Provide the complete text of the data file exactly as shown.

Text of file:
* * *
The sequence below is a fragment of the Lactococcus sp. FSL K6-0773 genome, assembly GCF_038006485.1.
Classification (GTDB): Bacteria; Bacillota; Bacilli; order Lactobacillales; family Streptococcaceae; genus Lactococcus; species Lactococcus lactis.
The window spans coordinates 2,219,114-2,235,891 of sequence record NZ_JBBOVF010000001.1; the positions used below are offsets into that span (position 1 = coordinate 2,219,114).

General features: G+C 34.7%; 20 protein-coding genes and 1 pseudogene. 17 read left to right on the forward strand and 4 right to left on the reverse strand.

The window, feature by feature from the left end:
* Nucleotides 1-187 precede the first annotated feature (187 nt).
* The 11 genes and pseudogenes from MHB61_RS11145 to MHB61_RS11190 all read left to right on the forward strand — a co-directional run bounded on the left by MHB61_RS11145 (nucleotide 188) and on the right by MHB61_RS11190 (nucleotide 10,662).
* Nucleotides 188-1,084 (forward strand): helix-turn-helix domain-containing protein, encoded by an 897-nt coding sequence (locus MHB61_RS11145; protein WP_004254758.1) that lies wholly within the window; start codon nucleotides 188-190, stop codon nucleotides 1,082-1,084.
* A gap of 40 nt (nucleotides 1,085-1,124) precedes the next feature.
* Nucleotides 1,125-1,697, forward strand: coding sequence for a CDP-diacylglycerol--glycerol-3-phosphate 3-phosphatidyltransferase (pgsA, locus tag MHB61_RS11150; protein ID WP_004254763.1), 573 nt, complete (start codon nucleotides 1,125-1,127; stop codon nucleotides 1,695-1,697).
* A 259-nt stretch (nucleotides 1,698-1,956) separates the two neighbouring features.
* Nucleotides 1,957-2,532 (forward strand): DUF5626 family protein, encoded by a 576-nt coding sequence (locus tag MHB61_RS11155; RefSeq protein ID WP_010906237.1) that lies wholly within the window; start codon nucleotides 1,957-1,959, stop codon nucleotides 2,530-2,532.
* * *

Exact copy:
The sequence below is a fragment of the Lactococcus sp. FSL K6-0773 genome, assembly GCF_038006485.1.
Classification (GTDB): Bacteria; Bacillota; Bacilli; order Lactobacillales; family Streptococcaceae; genus Lactococcus; species Lactococcus lactis.
The window spans coordinates 2,219,114-2,235,891 of sequence record NZ_JBBOVF010000001.1; the positions used below are offsets into that span (position 1 = coordinate 2,219,114).

General features: G+C 34.7%; 20 protein-coding genes and 1 pseudogene. 17 read left to right on the forward strand and 4 right to left on the reverse strand.

The window, feature by feature from the left end:
* Nucleotides 1-187 precede the first annotated feature (187 nt).
* The 11 genes and pseudogenes from MHB61_RS11145 to MHB61_RS11190 all read left to right on the forward strand — a co-directional run bounded on the left by MHB61_RS11145 (nucleotide 188) and on the right by MHB61_RS11190 (nucleotide 10,662).
* Nucleotides 188-1,084 (forward strand): helix-turn-helix domain-containing protein, encoded by an 897-nt coding sequence (locus MHB61_RS11145; protein WP_004254758.1) that lies wholly within the window; start codon nucleotides 188-190, stop codon nucleotides 1,082-1,084.
* A gap of 40 nt (nucleotides 1,085-1,124) precedes the next feature.
* Nucleotides 1,125-1,697, forward strand: coding sequence for a CDP-diacylglycerol--glycerol-3-phosphate 3-phosphatidyltransferase (pgsA, locus tag MHB61_RS11150; protein ID WP_004254763.1), 573 nt, complete (start codon nucleotides 1,125-1,127; stop codon nucleotides 1,695-1,697).
* A 259-nt stretch (nucleotides 1,698-1,956) separates the two neighbouring features.
* Nucleotides 1,957-2,532 (forward strand): DUF5626 family protein, encoded by a 576-nt coding sequence (locus tag MHB61_RS11155; RefSeq protein ID WP_010906237.1) that lies wholly within the window; start codon nucleotides 1,957-1,959, stop codon nucleotides 2,530-2,532.